after the initial four months. at that point, isis was on the move. i wanted to go to erbil as my entry point. that was surrounded by jihadi's. the cost to get it would have been too high. my editor, this january, said, you didn't get to iraq. we talked about going, and i ended up going this january as an extension of the trip. brian: how did you dress? mr. gruber: i tried to stuff as much of the backpack as i could. when i got to afghanistan, my winter clothes i just left behind. posted in the last leg into southeast asian. i was a backpacker. very simply. there were a few rei type travel of that i washes wearing. i think i had one dress shirt.
actually, no. that was an rei shirt as well. so i could go into a meeting with an ex-president looking respectful, but not even anything like this. i had to explain that to people up front. brian: what was the average cost of nightly lodging? mr. gruber: cheap. often in the teens. average cost, maybe $20 or so. depends where you are. brian: what was it like? mr. gruber: there were three types of logic i had. -- of lodging that i had. one on expedia and the second two airbnb. the other is something called couch surfing. the average fare was affected by the weeks that i got for free and the kindness of strangers was the most extraordinary part of the trip. >> what is couch surfing?
surfing is aouch website where tens of thousands people around the world say, if you're traveling through my town, stay in my home for free. >> why? sometimes they want to learn english. sometimes they like travelers and sometimes they want to make friends. and then they can decide if they are looking at your profile whether they want to to stay or not. why is a very good question. it is not as reliable as getting an airbnb listing. in the end, i got some extraordinary stays through cap serving. >> reversed that, why would you want to take a chance staying with somebody that you don't know? mr. gruber: good question. that could be asked about a lot of things that i did. if you look at someone and they did on the site for a long time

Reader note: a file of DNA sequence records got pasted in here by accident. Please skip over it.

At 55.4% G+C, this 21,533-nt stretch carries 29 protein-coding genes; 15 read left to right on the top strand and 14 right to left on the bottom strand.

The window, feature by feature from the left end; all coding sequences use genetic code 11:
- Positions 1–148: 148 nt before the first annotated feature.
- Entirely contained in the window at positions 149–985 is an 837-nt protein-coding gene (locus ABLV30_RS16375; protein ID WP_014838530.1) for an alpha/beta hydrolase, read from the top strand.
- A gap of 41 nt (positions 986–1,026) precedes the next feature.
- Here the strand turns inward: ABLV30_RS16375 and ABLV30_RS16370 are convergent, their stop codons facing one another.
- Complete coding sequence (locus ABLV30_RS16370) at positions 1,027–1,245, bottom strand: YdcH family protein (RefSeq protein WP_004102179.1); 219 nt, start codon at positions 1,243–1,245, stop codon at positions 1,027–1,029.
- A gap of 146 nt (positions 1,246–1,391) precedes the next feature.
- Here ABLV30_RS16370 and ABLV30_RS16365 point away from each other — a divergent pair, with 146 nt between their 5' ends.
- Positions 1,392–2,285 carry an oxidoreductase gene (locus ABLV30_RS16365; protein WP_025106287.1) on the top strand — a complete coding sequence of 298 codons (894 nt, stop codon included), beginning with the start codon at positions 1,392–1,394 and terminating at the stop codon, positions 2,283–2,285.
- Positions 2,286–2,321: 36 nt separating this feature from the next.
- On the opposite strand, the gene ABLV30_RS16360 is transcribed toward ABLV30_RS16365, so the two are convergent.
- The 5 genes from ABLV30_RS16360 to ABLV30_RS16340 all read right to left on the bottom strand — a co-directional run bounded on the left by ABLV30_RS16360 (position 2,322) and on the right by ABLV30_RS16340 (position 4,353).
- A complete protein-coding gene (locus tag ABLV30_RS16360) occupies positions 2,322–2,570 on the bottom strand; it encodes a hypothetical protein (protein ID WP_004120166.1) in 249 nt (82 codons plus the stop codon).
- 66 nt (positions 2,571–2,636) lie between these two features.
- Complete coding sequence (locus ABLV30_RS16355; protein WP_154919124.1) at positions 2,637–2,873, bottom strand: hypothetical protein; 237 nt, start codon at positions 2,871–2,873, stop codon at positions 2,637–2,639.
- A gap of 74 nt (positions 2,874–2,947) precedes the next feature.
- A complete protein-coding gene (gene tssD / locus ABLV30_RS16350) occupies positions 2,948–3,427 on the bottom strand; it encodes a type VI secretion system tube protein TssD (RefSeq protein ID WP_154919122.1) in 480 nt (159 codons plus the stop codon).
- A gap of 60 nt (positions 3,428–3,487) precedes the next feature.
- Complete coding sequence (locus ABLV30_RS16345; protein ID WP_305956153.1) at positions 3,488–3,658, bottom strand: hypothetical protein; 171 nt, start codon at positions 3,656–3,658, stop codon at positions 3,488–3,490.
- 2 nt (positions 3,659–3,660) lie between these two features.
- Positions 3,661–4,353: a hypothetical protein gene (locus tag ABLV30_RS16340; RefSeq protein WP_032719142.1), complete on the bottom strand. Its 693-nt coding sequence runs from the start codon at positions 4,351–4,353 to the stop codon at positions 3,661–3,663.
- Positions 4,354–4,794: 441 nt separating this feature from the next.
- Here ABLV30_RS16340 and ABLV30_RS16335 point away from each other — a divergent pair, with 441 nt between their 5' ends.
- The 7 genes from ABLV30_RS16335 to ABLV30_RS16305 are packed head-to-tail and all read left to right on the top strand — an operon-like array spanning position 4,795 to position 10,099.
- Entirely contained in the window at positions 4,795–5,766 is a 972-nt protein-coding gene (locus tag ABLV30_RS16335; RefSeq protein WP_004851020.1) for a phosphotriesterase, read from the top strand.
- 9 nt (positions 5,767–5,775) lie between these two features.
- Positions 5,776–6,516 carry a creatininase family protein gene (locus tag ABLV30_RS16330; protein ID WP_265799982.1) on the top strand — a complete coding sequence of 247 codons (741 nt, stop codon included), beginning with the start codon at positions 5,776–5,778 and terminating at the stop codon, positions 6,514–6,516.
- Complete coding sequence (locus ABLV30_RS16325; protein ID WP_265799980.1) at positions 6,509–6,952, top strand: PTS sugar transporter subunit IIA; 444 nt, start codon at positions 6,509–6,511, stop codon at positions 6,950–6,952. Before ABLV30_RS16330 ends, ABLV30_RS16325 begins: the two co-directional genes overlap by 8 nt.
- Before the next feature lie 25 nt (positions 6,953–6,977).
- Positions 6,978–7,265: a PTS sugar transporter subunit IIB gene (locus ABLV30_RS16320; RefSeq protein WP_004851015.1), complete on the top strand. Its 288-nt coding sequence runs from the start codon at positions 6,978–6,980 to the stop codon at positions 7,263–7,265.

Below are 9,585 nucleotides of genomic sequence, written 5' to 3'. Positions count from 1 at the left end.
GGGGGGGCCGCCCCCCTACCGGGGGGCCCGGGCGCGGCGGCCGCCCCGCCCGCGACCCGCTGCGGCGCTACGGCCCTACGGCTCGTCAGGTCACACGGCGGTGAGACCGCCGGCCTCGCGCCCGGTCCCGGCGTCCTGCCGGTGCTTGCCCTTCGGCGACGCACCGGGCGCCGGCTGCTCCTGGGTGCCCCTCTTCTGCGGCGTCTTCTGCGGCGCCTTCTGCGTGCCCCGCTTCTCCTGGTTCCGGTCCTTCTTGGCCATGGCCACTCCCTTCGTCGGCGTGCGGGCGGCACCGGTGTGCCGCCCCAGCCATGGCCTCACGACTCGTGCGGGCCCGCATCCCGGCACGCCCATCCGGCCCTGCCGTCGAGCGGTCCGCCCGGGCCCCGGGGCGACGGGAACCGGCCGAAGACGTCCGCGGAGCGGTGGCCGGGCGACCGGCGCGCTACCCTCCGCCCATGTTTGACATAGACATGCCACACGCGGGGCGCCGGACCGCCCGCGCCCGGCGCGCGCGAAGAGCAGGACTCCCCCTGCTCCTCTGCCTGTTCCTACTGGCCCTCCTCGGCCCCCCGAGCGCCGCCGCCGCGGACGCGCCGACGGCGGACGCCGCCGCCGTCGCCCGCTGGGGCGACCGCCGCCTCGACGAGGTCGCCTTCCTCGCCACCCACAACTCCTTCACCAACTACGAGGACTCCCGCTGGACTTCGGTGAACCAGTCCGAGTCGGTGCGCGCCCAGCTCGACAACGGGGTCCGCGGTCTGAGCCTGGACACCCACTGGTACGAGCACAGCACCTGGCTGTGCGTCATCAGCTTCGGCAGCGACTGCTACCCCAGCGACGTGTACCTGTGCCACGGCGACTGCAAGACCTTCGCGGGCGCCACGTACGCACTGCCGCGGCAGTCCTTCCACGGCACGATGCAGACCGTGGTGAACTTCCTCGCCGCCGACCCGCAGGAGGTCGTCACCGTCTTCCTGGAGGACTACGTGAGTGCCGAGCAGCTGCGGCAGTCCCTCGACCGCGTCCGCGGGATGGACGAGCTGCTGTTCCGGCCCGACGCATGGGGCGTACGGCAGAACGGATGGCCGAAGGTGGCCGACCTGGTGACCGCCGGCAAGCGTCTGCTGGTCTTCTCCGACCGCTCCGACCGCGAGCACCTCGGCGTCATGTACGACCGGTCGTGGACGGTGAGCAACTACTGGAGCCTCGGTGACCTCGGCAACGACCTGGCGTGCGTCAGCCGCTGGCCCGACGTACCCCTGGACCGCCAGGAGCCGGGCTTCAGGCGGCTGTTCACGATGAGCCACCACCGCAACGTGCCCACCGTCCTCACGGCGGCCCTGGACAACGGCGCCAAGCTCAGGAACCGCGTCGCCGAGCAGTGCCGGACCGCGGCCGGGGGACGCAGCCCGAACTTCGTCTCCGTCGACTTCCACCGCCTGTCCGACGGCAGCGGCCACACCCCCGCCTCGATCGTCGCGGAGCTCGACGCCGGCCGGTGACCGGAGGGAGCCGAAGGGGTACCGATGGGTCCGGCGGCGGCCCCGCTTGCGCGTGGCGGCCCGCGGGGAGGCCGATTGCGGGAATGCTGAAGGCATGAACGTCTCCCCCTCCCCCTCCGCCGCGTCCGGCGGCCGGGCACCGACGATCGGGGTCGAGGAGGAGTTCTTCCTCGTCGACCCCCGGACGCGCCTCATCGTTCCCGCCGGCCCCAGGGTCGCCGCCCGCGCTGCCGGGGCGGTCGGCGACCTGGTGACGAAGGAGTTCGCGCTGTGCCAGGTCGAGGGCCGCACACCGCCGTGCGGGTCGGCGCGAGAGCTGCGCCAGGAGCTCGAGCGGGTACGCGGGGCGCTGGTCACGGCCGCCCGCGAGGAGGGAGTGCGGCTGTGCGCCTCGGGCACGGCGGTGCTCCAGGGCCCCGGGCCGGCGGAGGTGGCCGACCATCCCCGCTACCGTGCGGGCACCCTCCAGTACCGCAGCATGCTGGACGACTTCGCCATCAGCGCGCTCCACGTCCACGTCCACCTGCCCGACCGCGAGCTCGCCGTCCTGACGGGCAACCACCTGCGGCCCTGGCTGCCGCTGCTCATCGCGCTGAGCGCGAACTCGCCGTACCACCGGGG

and there is a lot of reviews about them, then you feel a bit more comfortable. if they have no reviews are wanted to document views, the you don't stay there. but if 11 people have stayed with them the last 18 months, and they stay with a couple people and you read the reviews, then you feel comfortable. when you show up, if you do not like what you see, then you can go. brian: did you ever go? mr. gruber: i did. in cabo, i could not find a place to stay. two days before going there, i could not find lodging. needless to say, there is not a lot of airbnb lodging in cabo. a fellow who used to do translations for the u.s. army and his father was an officer in the army said i cannot give you lodging, but i will take you up at the airport and take you to a guesthouse and will negotiate for you and that i will help you get interviews.
then a second guy based on a second outreach that i did responded to me. he was the ceo of an i.t. firm which serviced the defense department and the department of the interior. he said we have a villa in downtown cabo. we have converted it into an office, but we kept to en suite rooms. you can stay here if you want to. love what you are doing. and you can have three meals a day here and it is secure. basically after the initial guesthouse for a week, i stayed for three weeks in this villa for free and went out with them at night and he made all these introductions and served their employees food three times a day. anytime i wanted a free meal i got it. that was a nice situation. brian: were you surprised by the way people treated you? mr. gruber: i kind of guests
-- i never felt in danger during my trip. ever. -- i kind ofsts to maybe guess that people would be kind and generous and supportive. i'd involve people's advice because it was better to provoke people and get honest reactions from people. people would tell me not to tell people that i was american and i almost always told people i was american. brian: you say you also told people you were jewish. why there? mr. gruber: there was a scene as a pool in cabo where this fellow was screaming that americans were murderers and occupiers. and then i walked up to him to engage him. he asked where i am from, and i remember my story that i was born in brazil, but grew up in canada. then i said i am an american jew. and then we had a long conversation about religion. i never felt in harms way while i was traveling.